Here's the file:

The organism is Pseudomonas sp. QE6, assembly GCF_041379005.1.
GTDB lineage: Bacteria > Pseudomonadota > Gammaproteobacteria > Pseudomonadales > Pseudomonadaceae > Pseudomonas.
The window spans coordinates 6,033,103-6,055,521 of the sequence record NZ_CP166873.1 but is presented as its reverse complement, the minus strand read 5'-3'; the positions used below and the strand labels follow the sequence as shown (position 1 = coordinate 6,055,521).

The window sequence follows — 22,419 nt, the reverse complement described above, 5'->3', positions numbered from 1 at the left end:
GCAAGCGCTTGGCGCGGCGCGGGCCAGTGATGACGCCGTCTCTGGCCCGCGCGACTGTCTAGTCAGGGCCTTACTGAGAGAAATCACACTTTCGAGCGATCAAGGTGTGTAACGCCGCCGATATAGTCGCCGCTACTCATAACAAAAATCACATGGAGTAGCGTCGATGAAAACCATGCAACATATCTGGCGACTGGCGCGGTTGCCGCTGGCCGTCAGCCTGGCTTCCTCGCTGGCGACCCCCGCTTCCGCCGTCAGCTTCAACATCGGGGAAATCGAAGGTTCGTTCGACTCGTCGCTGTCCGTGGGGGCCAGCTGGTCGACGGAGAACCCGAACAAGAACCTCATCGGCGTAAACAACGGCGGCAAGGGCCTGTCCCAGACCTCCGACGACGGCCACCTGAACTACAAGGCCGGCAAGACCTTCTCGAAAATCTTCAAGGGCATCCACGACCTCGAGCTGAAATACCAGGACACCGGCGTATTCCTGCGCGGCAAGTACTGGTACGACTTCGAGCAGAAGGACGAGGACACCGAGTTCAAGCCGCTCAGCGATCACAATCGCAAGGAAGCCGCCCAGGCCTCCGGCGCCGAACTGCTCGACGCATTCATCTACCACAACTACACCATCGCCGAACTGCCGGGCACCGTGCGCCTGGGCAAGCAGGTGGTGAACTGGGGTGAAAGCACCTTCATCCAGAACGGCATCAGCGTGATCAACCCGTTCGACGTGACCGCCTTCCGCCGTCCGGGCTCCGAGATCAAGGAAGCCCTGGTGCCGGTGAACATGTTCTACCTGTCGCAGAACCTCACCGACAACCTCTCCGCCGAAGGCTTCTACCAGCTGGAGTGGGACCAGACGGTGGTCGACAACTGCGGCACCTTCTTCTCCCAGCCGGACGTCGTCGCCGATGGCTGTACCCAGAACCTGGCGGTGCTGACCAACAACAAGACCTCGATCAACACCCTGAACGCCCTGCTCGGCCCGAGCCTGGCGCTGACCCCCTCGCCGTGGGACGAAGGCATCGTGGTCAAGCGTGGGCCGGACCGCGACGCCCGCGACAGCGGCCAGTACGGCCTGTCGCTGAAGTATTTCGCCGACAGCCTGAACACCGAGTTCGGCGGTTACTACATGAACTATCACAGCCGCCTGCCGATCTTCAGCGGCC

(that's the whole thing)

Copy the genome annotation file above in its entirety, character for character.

The organism is Pseudomonas sp. QE6, assembly GCF_041379005.1.
GTDB lineage: Bacteria > Pseudomonadota > Gammaproteobacteria > Pseudomonadales > Pseudomonadaceae > Pseudomonas.
The window spans coordinates 6,033,103-6,055,521 of the sequence record NZ_CP166873.1 but is presented as its reverse complement, the minus strand read 5'-3'; the positions used below and the strand labels follow the sequence as shown (position 1 = coordinate 6,055,521).

The window sequence follows — 22,419 nt, the reverse complement described above, 5'->3', positions numbered from 1 at the left end:
GCAAGCGCTTGGCGCGGCGCGGGCCAGTGATGACGCCGTCTCTGGCCCGCGCGACTGTCTAGTCAGGGCCTTACTGAGAGAAATCACACTTTCGAGCGATCAAGGTGTGTAACGCCGCCGATATAGTCGCCGCTACTCATAACAAAAATCACATGGAGTAGCGTCGATGAAAACCATGCAACATATCTGGCGACTGGCGCGGTTGCCGCTGGCCGTCAGCCTGGCTTCCTCGCTGGCGACCCCCGCTTCCGCCGTCAGCTTCAACATCGGGGAAATCGAAGGTTCGTTCGACTCGTCGCTGTCCGTGGGGGCCAGCTGGTCGACGGAGAACCCGAACAAGAACCTCATCGGCGTAAACAACGGCGGCAAGGGCCTGTCCCAGACCTCCGACGACGGCCACCTGAACTACAAGGCCGGCAAGACCTTCTCGAAAATCTTCAAGGGCATCCACGACCTCGAGCTGAAATACCAGGACACCGGCGTATTCCTGCGCGGCAAGTACTGGTACGACTTCGAGCAGAAGGACGAGGACACCGAGTTCAAGCCGCTCAGCGATCACAATCGCAAGGAAGCCGCCCAGGCCTCCGGCGCCGAACTGCTCGACGCATTCATCTACCACAACTACACCATCGCCGAACTGCCGGGCACCGTGCGCCTGGGCAAGCAGGTGGTGAACTGGGGTGAAAGCACCTTCATCCAGAACGGCATCAGCGTGATCAACCCGTTCGACGTGACCGCCTTCCGCCGTCCGGGCTCCGAGATCAAGGAAGCCCTGGTGCCGGTGAACATGTTCTACCTGTCGCAGAACCTCACCGACAACCTCTCCGCCGAAGGCTTCTACCAGCTGGAGTGGGACCAGACGGTGGTCGACAACTGCGGCACCTTCTTCTCCCAGCCGGACGTCGTCGCCGATGGCTGTACCCAGAACCTGGCGGTGCTGACCAACAACAAGACCTCGATCAACACCCTGAACGCCCTGCTCGGCCCGAGCCTGGCGCTGACCCCCTCGCCGTGGGACGAAGGCATCGTGGTCAAGCGTGGGCCGGACCGCGACGCCCGCGACAGCGGCCAGTACGGCCTGTCGCTGAAGTATTTCGCCGACAGCCTGAACACCGAGTTCGGCGGTTACTACATGAACTATCACAGCCGCCTGCCGATCTTCAGCGGCC